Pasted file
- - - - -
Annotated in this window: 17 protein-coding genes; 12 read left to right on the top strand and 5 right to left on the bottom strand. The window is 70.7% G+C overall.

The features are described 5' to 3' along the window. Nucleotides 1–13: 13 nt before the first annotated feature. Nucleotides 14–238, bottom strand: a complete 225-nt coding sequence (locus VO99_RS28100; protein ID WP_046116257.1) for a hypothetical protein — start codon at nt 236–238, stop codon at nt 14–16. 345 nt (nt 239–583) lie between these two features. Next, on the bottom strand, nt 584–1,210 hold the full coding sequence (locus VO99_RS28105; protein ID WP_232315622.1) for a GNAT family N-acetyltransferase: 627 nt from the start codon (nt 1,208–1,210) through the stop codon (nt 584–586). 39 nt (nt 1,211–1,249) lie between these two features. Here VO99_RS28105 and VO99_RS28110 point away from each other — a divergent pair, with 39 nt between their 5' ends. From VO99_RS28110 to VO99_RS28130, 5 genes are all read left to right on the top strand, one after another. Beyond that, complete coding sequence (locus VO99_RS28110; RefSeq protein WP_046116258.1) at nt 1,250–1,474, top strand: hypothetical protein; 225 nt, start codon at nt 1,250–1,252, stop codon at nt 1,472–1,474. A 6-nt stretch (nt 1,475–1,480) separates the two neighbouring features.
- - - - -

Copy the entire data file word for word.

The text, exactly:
Annotated in this window: 17 protein-coding genes; 12 read left to right on the top strand and 5 right to left on the bottom strand. The window is 70.7% G+C overall.

The features are described 5' to 3' along the window. Nucleotides 1–13: 13 nt before the first annotated feature. Nucleotides 14–238, bottom strand: a complete 225-nt coding sequence (locus VO99_RS28100; protein ID WP_046116257.1) for a hypothetical protein — start codon at nt 236–238, stop codon at nt 14–16. 345 nt (nt 239–583) lie between these two features. Next, on the bottom strand, nt 584–1,210 hold the full coding sequence (locus VO99_RS28105; protein ID WP_232315622.1) for a GNAT family N-acetyltransferase: 627 nt from the start codon (nt 1,208–1,210) through the stop codon (nt 584–586). 39 nt (nt 1,211–1,249) lie between these two features. Here VO99_RS28105 and VO99_RS28110 point away from each other — a divergent pair, with 39 nt between their 5' ends. From VO99_RS28110 to VO99_RS28130, 5 genes are all read left to right on the top strand, one after another. Beyond that, complete coding sequence (locus VO99_RS28110; RefSeq protein WP_046116258.1) at nt 1,250–1,474, top strand: hypothetical protein; 225 nt, start codon at nt 1,250–1,252, stop codon at nt 1,472–1,474. A 6-nt stretch (nt 1,475–1,480) separates the two neighbouring features.